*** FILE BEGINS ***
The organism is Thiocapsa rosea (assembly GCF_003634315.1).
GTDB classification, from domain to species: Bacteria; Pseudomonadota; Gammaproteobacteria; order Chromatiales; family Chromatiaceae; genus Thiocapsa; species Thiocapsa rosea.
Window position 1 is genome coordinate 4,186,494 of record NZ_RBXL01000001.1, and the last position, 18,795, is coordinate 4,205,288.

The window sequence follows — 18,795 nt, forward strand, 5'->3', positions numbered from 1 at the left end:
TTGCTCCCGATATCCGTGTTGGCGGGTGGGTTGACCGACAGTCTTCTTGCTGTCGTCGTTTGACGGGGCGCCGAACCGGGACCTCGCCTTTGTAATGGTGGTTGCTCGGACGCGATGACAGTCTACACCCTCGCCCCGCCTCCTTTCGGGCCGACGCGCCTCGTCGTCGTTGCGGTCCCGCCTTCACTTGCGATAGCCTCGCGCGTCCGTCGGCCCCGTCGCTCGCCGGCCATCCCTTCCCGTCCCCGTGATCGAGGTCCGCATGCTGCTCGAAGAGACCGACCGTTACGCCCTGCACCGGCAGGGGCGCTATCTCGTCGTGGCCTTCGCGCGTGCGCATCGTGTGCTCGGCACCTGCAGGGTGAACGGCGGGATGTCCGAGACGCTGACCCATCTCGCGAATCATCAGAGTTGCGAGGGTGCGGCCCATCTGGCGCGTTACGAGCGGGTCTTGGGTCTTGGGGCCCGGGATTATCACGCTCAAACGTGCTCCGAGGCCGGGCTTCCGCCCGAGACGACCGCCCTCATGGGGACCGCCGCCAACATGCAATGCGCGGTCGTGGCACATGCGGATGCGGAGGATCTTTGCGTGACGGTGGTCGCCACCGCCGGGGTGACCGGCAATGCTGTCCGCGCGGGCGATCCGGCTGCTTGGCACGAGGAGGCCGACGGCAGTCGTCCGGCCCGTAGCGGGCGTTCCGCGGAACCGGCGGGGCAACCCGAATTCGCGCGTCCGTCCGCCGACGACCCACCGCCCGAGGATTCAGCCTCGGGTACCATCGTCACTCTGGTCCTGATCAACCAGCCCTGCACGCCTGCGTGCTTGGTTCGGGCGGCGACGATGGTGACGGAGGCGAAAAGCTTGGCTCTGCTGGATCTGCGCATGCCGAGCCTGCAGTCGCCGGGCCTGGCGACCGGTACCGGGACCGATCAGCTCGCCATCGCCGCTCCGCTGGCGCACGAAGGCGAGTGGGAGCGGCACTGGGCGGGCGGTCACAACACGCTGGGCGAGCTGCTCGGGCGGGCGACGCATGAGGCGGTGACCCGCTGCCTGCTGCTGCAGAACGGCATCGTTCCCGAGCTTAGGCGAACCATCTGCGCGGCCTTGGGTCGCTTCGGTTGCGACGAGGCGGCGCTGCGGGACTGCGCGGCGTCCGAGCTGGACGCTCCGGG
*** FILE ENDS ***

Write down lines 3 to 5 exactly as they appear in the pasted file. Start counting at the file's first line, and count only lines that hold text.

Window position 1 is genome coordinate 4,186,494 of record NZ_RBXL01000001.1, and the last position, 18,795, is coordinate 4,205,288.

The window sequence follows — 18,795 nt, forward strand, 5'->3', positions numbered from 1 at the left end:
TTGCTCCCGATATCCGTGTTGGCGGGTGGGTTGACCGACAGTCTTCTTGCTGTCGTCGTTTGACGGGGCGCCGAACCGGGACCTCGCCTTTGTAATGGTGGTTGCTCGGACGCGATGACAGTCTACACCCTCGCCCCGCCTCCTTTCGGGCCGACGCGCCTCGTCGTCGTTGCGGTCCCGCCTTCACTTGCGATAGCCTCGCGCGTCCGTCGGCCCCGTCGCTCGCCGGCCATCCCTTCCCGTCCCCGTGATCGAGGTCCGCATGCTGCTCGAAGAGACCGACCGTTACGCCCTGCACCGGCAGGGGCGCTATCTCGTCGTGGCCTTCGCGCGTGCGCATCGTGTGCTCGGCACCTGCAGGGTGAACGGCGGGATGTCCGAGACGCTGACCCATCTCGCGAATCATCAGAGTTGCGAGGGTGCGGCCCATCTGGCGCGTTACGAGCGGGTCTTGGGTCTTGGGGCCCGGGATTATCACGCTCAAACGTGCTCCGAGGCCGGGCTTCCGCCCGAGACGACCGCCCTCATGGGGACCGCCGCCAACATGCAATGCGCGGTCGTGGCACATGCGGATGCGGAGGATCTTTGCGTGACGGTGGTCGCCACCGCCGGGGTGACCGGCAATGCTGTCCGCGCGGGCGATCCGGCTGCTTGGCACGAGGAGGCCGACGGCAGTCGTCCGGCCCGTAGCGGGCGTTCCGCGGAACCGGCGGGGCAACCCGAATTCGCGCGTCCGTCCGCCGACGACCCACCGCCCGAGGATTCAGCCTCGGGTACCATCGTCACTCTGGTCCTGATCAACCAGCCCTGCACGCCTGCGTGCTTGGTTCGGGCGGCGACGATGGTGACGGAGGCGAAAAGCTTGGCTCTGCTGGATCTGCGCATGCCGAGCCTGCAGTCGCCGGGCCTGGCGACCGGTACCGGGACCGATCAGCTCGCCATCGCCGCTCCGCTGGCGCACGAAGGCGAGTGGGAGCGGCACTGGGCGGGCGGTCACAACACGCTGGGCGAGCTGCTCGGGCGGGCGACGCATGAGGCGGTGACCCGCTGCCTGCTGCTGCAGAACGGCATCGTTCCCGAGCTTAGGCGAACCATCTGCGCGGCCTTGGGTCGCTTCGGTTGCGACGAGGCGGCGCTGCGGGACTGCGCGGCGTCCGAGCTGGACGCTCCGGG